Note, however, the potential need to comply with Philippine tender-offer rules if the target is a public company (such as one listed on the Philippine Stock Exchange) and the buyer acquires at least 35% of such company’s capital stock (in one or more transactions within 12 months). It may take at least two months to prepare for and complete the tender offer.

It is also worth noting that, unlike other jurisdictions such as the United States and Japan, the Philippines has not adopted “squeeze-out” regulations that would allow a company (or a new investor) to compel minority shareholders to sell their shares.

Recent developments on foreign ownership

As a general rule, there are no restrictions on the extent of foreign ownership of Philippine enterprises. However, the Constitution and local statutes impose ceilings on foreign equity in certain areas of economic activity, such as the ownership of land, operation of public utilities, and the exploration, development and utilization of natural resources. The Ninth Regular Foreign Investments Negative List (issued on 29 October 2012) enumerates some of the more important investment areas and activities that are reserved for Philippine citizens or entities a minimum amount of whose capital is owned by Philippine citizens.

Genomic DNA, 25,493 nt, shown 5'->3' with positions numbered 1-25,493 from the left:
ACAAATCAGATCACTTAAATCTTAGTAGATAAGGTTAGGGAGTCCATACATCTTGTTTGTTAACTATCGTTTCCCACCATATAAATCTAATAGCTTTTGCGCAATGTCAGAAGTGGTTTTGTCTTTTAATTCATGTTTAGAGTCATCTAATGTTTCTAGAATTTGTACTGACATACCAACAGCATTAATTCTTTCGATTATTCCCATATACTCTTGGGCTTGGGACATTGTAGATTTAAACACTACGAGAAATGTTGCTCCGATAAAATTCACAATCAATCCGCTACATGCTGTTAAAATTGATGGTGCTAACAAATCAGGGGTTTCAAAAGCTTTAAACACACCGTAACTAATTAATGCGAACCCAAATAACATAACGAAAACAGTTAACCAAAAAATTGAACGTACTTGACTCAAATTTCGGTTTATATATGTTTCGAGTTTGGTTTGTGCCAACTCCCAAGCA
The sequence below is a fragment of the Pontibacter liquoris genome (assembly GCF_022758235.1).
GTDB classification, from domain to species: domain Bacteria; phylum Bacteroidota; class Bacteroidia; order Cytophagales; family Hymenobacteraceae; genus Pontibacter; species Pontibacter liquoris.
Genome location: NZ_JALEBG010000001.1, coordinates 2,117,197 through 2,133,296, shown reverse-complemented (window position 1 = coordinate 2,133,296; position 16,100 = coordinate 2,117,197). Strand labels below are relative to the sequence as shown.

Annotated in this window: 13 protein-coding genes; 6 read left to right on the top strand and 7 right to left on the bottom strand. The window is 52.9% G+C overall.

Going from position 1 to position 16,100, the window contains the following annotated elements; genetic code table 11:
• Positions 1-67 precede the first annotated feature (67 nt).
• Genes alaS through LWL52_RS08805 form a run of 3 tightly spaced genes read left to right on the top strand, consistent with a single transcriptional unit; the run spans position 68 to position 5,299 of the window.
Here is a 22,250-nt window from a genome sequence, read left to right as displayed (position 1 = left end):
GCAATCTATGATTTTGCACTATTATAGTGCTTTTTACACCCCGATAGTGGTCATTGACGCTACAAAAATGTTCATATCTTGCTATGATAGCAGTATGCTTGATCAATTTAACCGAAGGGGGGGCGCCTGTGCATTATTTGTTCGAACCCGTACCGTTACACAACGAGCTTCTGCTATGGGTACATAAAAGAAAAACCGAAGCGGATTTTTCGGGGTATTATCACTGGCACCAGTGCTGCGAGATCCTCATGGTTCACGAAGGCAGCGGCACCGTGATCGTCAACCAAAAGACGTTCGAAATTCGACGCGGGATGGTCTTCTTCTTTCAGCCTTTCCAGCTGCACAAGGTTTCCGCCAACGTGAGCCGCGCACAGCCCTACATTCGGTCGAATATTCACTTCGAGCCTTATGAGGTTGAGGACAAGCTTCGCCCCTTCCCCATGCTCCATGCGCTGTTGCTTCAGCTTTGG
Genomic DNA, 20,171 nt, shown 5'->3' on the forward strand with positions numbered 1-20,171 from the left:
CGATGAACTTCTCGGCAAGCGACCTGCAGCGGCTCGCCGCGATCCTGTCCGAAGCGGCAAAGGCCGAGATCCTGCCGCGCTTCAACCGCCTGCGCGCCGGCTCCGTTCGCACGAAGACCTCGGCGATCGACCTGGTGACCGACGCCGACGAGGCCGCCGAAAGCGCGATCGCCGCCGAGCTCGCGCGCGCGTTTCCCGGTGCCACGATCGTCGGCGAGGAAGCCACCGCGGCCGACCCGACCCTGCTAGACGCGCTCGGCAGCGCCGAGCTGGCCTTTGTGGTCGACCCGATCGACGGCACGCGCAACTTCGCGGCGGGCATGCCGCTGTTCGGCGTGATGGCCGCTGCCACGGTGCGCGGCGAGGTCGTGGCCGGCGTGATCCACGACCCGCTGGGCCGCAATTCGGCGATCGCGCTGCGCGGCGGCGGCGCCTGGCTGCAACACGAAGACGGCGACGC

In connection with this, the Philippine Supreme Court recently ruled that compliance with the Constitutional provision restricting the operation of public utilities to Philippine citizens or corporations at least 60% of whose capital is owned by such citizens, must be determined on the basis of the ownership of outstanding shares that are entitled to vote in the election of directors. According to the Supreme Court, other shares that are owned by Philippine citizens, but which are not entitled to vote for directors, must be disregarded, even if otherwise entitled to dividends and other rights. The Securities and Exchange Commission is in the process of drafting regulations to clarify and implement this requirement.

Foreign investments do not need to be registered with the BSP unless the foreign exchange, needed to service the repatriation of capital and the remittance of dividends and earnings, will be purchased from the Philippine banking system. Inward foreign investments may be in cash or in kind (such as machinery and equipment, raw materials, supplies, spare parts and other items). Foreign exchange funding for cash investments must be remitted into the Philippine banking system to be eligible for registration. In November 2011, however, the BSP relaxed the rules somewhat and approved an amendment to foreign exchange regulations that removed the previous requirement that such foreign exchange should be converted to pesos.


The economic performance of the Philippines in 2012 turned heads in the region, and the past few months have already seen a marked increase in interest from foreign investors. Hopefully, the current government will continue its efforts to improve the general business environment and spur further investment and development in the country.